Oh, and by the way the way that TahoeLAFS uses public key cryptography highlights some of the weaknesses of current public key techniques and some of the strengths of possible future techniques such as hyperelliptic curves. (I know that Tanja Lange has done a lot of work on those.)

TahoeLAFS generates a unique public-private key pair for each mutable file and each directory. (Immutable files don't use public key cryptography at all -- they are secured solely with a stream cipher and secure hashes.) The "file handle" or "capability" to a mutable file or directory contains the actual public key (if it is a read- only capability) or the actual private key (if it is a read-write capability). Therefore some of our most important measures of performance are public key size and keypair generation time. Unfortunately, we blundered into using one of the worst possible public key signature algorithms for such requirements: RSA! Our current project is replacing RSA with ECDSA. TahoeLAFS v2.0 will support ECDSA-based capabilities (in addition to RSA-based ones for backward compatibility).

TahoeLAFS also requires more than two levels of privilege. With traditional public/private keys there are exactly two levels: you either know the private key or you don't. We need to have an intermediate level of privilege -- someone who doesn't know the private key but who does know something that not everyone knows. (Everyone knows the public key.) We use these three levels of privilege to create read-write capabilities, read-only capabilities and verify capabilities. (A verify capability gives the ability to check integrity of the ciphertext, which everyone has, because everyone knows the public key). If this doesn't make sense to you then see if my longer explanation in lafs.pdf makes any more sense.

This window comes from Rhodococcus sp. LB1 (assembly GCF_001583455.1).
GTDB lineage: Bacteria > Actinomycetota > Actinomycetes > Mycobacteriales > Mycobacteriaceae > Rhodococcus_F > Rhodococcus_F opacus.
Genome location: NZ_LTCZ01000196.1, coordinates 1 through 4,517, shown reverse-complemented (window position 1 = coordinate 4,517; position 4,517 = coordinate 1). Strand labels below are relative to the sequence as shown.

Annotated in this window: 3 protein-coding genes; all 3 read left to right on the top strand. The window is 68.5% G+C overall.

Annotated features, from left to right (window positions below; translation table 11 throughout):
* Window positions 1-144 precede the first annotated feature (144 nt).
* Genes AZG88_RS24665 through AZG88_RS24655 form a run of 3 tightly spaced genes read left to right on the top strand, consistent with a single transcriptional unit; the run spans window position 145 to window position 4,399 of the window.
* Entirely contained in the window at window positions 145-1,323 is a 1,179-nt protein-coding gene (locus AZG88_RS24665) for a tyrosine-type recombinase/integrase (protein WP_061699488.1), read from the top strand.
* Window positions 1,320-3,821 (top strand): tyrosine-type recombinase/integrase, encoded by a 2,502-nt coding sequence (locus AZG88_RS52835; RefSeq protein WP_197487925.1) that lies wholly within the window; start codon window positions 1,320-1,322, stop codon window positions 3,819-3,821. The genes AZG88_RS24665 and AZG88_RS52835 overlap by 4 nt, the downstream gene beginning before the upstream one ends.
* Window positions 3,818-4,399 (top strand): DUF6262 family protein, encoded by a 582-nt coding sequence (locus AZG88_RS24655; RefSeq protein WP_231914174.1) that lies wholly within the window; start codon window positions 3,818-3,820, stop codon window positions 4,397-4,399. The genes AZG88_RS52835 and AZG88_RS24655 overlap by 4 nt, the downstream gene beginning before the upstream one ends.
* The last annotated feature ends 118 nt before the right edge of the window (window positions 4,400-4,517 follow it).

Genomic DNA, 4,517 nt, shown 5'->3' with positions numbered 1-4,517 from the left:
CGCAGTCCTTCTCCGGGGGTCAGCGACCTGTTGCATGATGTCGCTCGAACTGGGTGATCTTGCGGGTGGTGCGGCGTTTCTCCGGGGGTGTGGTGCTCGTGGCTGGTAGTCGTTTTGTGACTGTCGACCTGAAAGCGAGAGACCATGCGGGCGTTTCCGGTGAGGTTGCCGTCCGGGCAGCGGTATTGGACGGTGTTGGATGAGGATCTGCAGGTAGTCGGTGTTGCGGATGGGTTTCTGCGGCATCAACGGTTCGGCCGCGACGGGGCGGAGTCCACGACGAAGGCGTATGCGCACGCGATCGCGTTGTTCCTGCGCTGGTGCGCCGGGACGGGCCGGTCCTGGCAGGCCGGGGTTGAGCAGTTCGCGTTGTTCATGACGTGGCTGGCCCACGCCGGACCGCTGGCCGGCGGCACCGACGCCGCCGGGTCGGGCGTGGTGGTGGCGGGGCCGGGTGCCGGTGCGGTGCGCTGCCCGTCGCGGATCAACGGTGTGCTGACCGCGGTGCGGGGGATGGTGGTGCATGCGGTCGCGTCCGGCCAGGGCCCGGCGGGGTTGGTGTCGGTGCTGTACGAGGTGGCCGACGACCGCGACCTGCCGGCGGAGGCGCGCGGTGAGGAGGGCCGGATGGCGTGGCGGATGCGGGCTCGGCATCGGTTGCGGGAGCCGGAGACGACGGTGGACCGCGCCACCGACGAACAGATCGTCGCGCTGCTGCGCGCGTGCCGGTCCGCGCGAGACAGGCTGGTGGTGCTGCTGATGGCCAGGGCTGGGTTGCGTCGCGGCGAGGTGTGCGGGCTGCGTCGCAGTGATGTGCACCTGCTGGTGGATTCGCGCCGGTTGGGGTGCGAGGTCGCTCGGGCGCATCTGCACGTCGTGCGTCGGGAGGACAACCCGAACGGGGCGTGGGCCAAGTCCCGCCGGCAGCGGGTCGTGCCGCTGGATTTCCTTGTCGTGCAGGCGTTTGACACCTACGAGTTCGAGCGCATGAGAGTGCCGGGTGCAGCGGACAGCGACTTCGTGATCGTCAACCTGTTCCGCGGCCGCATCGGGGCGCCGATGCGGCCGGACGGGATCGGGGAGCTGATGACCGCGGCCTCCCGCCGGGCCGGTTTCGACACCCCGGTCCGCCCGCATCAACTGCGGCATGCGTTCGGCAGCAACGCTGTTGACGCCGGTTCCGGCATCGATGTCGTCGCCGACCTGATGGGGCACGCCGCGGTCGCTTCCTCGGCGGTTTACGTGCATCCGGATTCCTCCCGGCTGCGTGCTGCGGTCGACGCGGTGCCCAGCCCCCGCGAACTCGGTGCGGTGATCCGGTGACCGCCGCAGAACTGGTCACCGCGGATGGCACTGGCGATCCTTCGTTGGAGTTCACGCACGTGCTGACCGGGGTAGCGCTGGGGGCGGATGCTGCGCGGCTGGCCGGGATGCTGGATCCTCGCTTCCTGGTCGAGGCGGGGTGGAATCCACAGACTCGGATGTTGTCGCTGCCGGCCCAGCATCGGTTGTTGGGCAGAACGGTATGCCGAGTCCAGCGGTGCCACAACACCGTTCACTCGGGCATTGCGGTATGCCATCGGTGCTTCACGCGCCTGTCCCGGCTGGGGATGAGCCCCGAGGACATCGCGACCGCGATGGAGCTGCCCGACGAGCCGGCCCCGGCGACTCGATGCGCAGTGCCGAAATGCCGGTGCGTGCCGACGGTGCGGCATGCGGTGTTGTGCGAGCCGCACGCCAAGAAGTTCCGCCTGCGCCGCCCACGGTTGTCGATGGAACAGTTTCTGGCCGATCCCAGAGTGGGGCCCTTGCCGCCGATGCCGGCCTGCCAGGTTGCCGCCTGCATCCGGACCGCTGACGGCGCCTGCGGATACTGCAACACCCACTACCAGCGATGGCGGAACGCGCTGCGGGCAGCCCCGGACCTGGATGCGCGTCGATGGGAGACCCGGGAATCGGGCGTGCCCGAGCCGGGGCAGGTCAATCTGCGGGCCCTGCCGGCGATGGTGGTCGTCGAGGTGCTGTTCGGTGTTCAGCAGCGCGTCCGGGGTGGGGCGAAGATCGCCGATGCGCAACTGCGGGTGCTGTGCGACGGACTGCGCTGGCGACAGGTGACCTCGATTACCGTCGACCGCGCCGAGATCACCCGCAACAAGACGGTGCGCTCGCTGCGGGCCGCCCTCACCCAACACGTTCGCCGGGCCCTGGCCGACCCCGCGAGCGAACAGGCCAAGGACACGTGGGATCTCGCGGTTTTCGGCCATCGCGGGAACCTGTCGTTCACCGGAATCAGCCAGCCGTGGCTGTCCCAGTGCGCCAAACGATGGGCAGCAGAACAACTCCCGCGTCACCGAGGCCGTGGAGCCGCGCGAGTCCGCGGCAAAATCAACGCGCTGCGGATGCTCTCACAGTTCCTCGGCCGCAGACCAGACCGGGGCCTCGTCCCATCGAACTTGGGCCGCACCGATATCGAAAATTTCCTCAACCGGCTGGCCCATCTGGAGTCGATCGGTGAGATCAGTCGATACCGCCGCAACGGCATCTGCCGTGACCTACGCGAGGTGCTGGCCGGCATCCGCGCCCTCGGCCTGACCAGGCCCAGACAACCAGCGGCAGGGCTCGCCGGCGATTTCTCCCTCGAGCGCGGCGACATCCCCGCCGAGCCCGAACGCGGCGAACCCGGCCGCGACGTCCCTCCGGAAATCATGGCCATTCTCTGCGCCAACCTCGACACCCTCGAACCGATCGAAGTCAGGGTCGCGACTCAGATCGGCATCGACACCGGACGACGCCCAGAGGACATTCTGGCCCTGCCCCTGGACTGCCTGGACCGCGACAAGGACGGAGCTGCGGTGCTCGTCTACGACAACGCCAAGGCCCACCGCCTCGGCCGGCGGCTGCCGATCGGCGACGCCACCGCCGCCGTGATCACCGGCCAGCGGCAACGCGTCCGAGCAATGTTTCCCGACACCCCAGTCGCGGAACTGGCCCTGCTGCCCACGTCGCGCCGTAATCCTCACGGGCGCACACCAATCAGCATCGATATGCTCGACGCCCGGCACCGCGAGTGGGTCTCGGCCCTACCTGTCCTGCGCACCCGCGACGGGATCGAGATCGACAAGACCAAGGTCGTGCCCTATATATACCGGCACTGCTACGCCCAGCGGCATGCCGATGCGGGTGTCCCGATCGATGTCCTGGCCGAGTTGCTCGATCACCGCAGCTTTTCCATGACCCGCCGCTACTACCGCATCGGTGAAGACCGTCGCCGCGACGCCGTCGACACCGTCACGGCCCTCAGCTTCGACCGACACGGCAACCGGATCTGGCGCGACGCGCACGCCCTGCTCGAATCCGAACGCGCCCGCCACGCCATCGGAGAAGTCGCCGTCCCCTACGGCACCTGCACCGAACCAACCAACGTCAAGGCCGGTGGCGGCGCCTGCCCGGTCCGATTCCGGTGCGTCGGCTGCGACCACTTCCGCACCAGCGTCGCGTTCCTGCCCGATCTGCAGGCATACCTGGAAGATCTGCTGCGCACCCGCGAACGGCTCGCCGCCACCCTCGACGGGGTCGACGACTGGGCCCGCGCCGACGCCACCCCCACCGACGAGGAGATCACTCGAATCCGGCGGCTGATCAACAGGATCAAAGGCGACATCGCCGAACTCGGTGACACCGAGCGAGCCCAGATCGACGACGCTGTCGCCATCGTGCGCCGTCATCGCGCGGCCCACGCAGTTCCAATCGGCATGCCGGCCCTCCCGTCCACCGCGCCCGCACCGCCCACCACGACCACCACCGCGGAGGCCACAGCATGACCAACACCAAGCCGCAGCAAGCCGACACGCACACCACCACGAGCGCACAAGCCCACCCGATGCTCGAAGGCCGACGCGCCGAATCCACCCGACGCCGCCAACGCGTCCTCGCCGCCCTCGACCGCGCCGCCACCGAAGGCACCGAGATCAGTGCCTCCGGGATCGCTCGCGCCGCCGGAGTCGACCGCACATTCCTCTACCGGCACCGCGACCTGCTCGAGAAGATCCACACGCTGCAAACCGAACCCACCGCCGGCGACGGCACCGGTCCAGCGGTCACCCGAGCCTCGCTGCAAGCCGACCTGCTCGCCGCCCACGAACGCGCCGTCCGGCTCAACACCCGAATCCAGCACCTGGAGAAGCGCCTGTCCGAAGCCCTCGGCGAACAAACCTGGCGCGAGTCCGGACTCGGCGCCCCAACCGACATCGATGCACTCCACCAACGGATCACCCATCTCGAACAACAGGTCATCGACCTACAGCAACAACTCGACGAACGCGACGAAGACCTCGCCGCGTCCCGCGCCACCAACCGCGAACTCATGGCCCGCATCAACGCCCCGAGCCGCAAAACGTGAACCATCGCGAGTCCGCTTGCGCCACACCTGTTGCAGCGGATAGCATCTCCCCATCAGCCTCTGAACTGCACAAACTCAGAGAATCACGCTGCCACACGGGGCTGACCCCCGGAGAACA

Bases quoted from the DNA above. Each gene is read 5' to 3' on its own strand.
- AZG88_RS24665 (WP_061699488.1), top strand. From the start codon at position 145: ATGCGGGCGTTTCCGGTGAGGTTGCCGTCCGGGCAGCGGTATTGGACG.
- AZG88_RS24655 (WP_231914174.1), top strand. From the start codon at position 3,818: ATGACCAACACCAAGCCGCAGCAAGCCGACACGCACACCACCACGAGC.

Anyway, if it is true that hyperelliptic curves have a security level commensurate with the number of bits in the public key, then hyperelliptic curves with semi-private keys would be the ideal public key crypto signature scheme for TahoeLAFS. Unfortunately, semi- private keys aren't proven secure nor properly peer-reviewed, and hyperelliptic curves aren't well implemented or widely appreciated. Hopefully someday TahoeLAFS v3.0 will support semi-private- hyperelliptic-curve-based capabilities (in addition to RSA and ECDSA for backward compatibility).


Zooko Wilcox-O'Hearn

P.S. Oh, I told a lie in the interests of brevity when I said that file handles contain actual public keys or actual private keys. RSA keys are way too big for that. So instead we go through interesting contortions to make a "surrogate" value which can be used to check the correctness of the RSA key (i.e. the surrogate value is derived from the RSA key by secure hashing) as well as can be used to control access to the RSA key (the RSA key is encrypted with a stream cipher using the surrogate value as the symmetric encryption key). The surrogate value therefore offers the same integrity and access control properties as the RSA key itself (when the user also has access to the encrypted RSA key itself), but it is sufficiently short to embed directly into the file handles a.k.a. capabilities. This too is explained more fully in lafs.pdf.

[1] http://allmydata.org/~zooko/lafs.pdf
[2] http://allmydata.org/trac/tahoe/ticket/217#comment:50

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